It was a Les Miles quotation, but it could as easily have come out of the mouth of John Fox, whose no-risk game plan was a murder accomplice in Foxborough — "I think if you watch our calls that we did throw the football down the field; we didn't necessarily get the football down the field."

The Denver coaches pretty much handed Tim Tebow the LSU playbook, the same one that got Jordan Jefferson torn to pieces by Alabama in the BCS game. Attack the middle, then move the quarterback to the perimeter to get the option going. Downfield throwing, nah, who needs it? Thus, the LSU wreckage looked a lot like the Denver Bronco wreckage.

If the Broncos are going to lock Tebow in as the starter, then they had better get him some bigger guys as targets, ones who can move and box out and claim some territory over the middle. Yes, Gronkowskis. Power forwards, huge guys Tebow can see, because it seems the kid has a helluva time locating his current options, at least ones he thinks he has the gun to reach.

Did it really matter for this game? No, it did not. Even if Tebow managed to get 24 … or 28 or 30 on the board, the Pats would have simply moved their score into the 50s. People-wise, the Broncos' defense couldn't match up.

"Everybody makes big plays on this team," Pats TE Aaron Hernandez said. "That's why our offense is so dangerous. We got so many weapons they don't know who to cover."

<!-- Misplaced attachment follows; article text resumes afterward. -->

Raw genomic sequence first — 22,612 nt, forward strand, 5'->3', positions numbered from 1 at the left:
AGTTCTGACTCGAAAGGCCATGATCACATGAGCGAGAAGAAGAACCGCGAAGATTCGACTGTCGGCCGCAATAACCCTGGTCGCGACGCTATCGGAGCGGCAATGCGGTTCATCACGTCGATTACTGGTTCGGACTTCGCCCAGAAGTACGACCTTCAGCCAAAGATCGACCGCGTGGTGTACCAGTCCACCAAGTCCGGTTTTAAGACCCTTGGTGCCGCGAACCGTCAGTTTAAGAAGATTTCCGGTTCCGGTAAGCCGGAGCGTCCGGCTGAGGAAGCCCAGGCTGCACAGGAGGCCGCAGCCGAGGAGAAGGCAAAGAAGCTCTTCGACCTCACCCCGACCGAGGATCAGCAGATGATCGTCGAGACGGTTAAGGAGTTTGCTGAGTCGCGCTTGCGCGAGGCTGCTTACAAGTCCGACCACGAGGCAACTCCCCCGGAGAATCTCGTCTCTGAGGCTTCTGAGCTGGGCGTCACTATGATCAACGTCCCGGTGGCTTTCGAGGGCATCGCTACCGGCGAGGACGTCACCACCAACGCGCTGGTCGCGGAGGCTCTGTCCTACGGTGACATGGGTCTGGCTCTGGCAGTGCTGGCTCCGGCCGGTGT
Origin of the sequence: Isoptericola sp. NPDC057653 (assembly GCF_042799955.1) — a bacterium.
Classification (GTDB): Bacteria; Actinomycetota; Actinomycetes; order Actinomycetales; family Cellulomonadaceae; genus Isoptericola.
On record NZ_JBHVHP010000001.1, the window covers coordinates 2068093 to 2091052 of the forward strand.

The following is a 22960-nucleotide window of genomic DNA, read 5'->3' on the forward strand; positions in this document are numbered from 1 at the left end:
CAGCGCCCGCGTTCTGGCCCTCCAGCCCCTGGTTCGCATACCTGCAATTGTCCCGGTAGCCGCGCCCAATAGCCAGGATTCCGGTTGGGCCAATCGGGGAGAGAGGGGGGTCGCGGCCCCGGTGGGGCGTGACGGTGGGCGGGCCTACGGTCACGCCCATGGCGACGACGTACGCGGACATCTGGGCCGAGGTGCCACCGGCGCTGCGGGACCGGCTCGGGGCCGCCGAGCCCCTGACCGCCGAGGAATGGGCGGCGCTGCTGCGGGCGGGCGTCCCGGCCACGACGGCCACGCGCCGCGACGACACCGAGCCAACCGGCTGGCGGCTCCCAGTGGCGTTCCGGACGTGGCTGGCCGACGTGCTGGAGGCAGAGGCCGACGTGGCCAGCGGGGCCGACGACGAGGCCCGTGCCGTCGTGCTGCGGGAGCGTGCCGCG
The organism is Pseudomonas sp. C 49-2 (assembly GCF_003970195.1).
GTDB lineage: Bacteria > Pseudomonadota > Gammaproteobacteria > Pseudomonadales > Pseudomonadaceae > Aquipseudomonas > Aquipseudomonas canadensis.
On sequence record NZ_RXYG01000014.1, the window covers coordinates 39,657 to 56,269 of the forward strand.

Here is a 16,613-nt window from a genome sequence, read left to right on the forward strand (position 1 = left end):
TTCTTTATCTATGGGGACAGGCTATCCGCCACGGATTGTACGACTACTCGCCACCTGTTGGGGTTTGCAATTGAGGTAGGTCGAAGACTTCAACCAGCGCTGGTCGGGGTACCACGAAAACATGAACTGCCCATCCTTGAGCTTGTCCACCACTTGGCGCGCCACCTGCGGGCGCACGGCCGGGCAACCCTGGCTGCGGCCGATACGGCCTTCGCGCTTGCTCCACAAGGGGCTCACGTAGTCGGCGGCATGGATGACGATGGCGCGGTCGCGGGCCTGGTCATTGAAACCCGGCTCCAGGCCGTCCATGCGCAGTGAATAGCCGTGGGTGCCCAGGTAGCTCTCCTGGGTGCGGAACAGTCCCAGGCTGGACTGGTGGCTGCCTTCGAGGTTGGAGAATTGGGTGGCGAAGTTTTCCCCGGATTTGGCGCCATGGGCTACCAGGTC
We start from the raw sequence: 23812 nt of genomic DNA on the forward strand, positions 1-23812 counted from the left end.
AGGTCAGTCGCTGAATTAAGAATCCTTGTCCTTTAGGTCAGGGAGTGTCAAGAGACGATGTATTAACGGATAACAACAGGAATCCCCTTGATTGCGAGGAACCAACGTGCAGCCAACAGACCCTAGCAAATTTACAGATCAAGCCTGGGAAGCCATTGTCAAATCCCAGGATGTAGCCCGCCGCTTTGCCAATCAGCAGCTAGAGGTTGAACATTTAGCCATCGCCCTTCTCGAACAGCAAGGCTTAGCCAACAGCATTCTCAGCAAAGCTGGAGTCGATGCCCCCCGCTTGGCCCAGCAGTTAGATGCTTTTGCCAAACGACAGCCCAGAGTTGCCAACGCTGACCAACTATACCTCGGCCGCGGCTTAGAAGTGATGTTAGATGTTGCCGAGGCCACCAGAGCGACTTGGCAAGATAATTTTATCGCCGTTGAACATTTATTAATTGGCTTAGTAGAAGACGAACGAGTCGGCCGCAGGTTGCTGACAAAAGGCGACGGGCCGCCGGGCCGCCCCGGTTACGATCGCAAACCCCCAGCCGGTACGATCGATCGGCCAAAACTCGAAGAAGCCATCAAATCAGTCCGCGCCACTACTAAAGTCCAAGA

"It reached a point," Fox said, "where we didn't have enough people to match up on their multiple wideout stuff, so it limited us." Enough good people, he meant.

They were already thin at safety. And the linebackers … well, nobody in white could stick with Gronkowski or Hernandez or Welker in blue. The Broncos' zones were meaningless. And forget about the pass-rush angle because Brady was unloading the ball so fast a pass rush only would have created a parade of late-hit flags.

It's a pity Norv Turner can't ever trick his club into playing a complete season. San Diego, despite its Sunday-to-Sunday weirdness, would have given the Pats a better fight out of the AFC West.

What lies ahead in the AFC championship game

I think you'll see a different Ravens team this Sunday, one that gets off the ball with a little more interest and urgency, that's itchy and talky and bouncing around between plays. They stood on flat feet against the Texans last week.